The season of joy is here: church bells are ringing, choirs are singing, gifts are being given. There are trees, lights, tinsels, mince pies, mulled wine and more. In the frenzy of festivities, it is easy to overlook the often ‘invisible’ plight of the woman in an abusive relationship.
She’d most likely overlook it herself, perhaps being unaware that she is really being abused; perhaps thinking that she could get it ‘right’ this time, and, for once, Christmas would truly be happy for her and her kids when the doors are shut after the guests have all gone home….And many a guest would choose to believe the dress rehearsal of bliss that they see over the suspicious signs of fear and a change in character in their loved one who is being abused . . . even if she drops a hint, or dares to confide that things are not as pretty as they seem…
Therein lies one of the most difficult challenges of combatting domestic abuse. The silence.
The problem is, by the time it gets physical – if it gets obviously physical – a lot of damage has been done. No one starts an abusive cycle by hitting their partner…that’s usually an escalation of it, which if not interrupted could lead to loss of life. Indeed the first major physical act of violence could cost the victim her life.
In a recent documentary, Love You to Death – One Year of Domestic Violence, the BBC reported that 164 women were murdered in Britain in 2013. Of these, 86 were killed by their male partner or ex-partner. It is thought that the number is much higher, probably up to 144, but some cases are still pending and the perpetrators are yet to be convicted.
Telling the story the way it did, focusing on 7 victims and reading out loud the names of all 86, the documentary did a good job of putting names and faces to otherwise bland statistics. It shows how victims can cut across all ages, all cultures, all religions, all races, all social backgrounds… It shows the impact on their children, parents, other family members, friends and neighbours. It is well worth watching: Love You to Death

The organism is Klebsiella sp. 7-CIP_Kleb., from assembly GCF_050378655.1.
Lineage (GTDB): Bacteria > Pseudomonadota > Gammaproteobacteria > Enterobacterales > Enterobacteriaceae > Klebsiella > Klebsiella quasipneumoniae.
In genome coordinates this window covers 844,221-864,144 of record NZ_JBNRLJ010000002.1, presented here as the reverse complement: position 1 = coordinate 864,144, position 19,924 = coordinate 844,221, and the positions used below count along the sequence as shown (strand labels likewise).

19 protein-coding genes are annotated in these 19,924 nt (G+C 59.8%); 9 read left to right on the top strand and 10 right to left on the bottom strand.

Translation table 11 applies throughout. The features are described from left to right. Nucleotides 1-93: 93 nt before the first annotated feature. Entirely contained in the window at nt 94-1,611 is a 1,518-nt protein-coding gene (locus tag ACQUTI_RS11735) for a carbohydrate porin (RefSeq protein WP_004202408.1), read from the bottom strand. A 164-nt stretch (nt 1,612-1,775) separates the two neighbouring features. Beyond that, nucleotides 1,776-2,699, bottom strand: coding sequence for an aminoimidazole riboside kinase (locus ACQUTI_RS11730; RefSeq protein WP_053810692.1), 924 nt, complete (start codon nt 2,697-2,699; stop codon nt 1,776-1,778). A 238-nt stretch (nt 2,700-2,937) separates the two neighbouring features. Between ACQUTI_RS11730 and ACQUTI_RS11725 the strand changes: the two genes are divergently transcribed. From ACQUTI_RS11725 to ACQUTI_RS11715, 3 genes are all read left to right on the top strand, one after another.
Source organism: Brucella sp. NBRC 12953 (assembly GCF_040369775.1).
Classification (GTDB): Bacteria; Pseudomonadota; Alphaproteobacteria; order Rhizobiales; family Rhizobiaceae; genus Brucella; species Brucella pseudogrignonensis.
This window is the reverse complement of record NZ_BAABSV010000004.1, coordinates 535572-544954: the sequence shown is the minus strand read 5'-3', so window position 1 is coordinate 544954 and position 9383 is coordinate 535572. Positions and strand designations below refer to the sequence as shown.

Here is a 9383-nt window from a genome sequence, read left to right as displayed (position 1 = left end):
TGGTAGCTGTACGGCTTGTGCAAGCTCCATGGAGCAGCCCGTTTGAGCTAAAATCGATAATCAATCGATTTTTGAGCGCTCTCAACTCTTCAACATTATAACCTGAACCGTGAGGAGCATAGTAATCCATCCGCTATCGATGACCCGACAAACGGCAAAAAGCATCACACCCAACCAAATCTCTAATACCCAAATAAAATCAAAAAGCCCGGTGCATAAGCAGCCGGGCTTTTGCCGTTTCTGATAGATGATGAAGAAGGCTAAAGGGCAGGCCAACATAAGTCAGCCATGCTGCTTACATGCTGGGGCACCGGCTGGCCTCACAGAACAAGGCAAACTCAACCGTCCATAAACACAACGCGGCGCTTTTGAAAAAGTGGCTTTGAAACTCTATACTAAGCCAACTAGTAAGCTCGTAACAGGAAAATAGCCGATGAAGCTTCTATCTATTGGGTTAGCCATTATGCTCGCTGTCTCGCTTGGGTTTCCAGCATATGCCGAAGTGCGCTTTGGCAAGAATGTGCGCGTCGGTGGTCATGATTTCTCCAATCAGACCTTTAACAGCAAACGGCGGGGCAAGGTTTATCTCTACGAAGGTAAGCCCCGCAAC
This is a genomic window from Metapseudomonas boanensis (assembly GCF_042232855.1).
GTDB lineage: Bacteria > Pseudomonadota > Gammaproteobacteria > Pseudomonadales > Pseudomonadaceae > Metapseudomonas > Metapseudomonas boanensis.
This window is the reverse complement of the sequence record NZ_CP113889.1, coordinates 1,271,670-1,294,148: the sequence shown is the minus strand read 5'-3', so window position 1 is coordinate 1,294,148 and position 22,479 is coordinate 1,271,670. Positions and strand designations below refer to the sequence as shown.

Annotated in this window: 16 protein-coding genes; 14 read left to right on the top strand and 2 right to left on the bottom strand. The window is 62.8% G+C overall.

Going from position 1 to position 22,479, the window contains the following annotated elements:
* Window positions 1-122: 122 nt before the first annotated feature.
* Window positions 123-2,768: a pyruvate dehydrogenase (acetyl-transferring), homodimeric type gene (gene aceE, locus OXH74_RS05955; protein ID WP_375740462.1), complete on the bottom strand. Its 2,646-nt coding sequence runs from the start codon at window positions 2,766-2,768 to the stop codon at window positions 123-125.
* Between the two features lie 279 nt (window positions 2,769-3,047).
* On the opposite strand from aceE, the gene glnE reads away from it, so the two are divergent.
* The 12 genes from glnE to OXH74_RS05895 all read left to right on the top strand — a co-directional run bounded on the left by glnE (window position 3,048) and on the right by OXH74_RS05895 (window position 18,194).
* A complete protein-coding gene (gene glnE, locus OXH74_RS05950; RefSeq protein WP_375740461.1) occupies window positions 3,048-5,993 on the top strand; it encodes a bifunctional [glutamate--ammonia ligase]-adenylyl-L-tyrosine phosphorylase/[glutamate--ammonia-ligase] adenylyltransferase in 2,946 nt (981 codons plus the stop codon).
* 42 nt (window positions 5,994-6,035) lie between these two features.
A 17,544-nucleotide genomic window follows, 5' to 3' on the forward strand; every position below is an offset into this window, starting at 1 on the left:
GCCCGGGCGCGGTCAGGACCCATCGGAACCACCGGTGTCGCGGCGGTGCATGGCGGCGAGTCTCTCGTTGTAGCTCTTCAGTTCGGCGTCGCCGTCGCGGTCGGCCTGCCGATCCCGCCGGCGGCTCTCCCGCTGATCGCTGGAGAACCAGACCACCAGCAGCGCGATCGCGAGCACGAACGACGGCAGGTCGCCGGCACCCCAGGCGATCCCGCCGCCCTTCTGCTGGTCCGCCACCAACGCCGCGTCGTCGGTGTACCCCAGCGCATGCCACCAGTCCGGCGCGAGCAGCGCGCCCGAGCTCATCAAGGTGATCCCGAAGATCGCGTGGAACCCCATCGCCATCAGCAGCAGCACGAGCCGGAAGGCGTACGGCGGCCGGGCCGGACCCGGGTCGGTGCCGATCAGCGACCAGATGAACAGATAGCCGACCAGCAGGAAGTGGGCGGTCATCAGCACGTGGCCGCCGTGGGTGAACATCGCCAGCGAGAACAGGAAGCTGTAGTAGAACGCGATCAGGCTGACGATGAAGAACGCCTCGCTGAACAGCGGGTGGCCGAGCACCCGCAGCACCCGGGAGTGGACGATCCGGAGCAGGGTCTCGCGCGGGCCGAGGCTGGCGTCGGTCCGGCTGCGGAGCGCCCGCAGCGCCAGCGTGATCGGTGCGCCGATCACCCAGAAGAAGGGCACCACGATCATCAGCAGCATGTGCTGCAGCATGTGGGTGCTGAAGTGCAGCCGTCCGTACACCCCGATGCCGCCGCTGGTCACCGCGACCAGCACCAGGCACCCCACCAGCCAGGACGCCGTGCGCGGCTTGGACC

Some may wonder, how did it get to the point of murder? What signs might I watch out for – either for myself or for my loved ones? Follow this link for some insight: What is Coercive Control?
It is easy to ask – after it’s all exploded – ‘why didn’t she say something?’ Or ‘why did she stay?’ And many more along those lines, blaming the victim … once again. It is also easy to say that the new law criminalising Coercive Control will protect everyone from experiencing abuse in intimate relationships. Will it? Really? I mean, it’s good to have it, if only to recognize that such a thing as coercive control actually exists. But, there were already laws against harassment, intimidation, stalking, actual and grievous bodily harm and certainly against murder.
These laws are being broken regularly in many homes, and will be broken even more over this Christmas period.
Except if we each decide to make it our personal business, our civic duty, to get involved when those in our community, our families, our spheres of influence are experiencing – or perpetrating – domestic abuse. By knowing that abuse is taking place and turning a blind eye and a deaf ear in the name of not taking sides, you have taken sides already – with the abuser, against the victim.
For the Christians out there who make a great show of being loving, caring and kind by cajoling victims to submit, pray and carry their cross, I wonder what Jesus, whose birth we are celebrating this season, I wonder what He would make of it. Seriously, WWJD?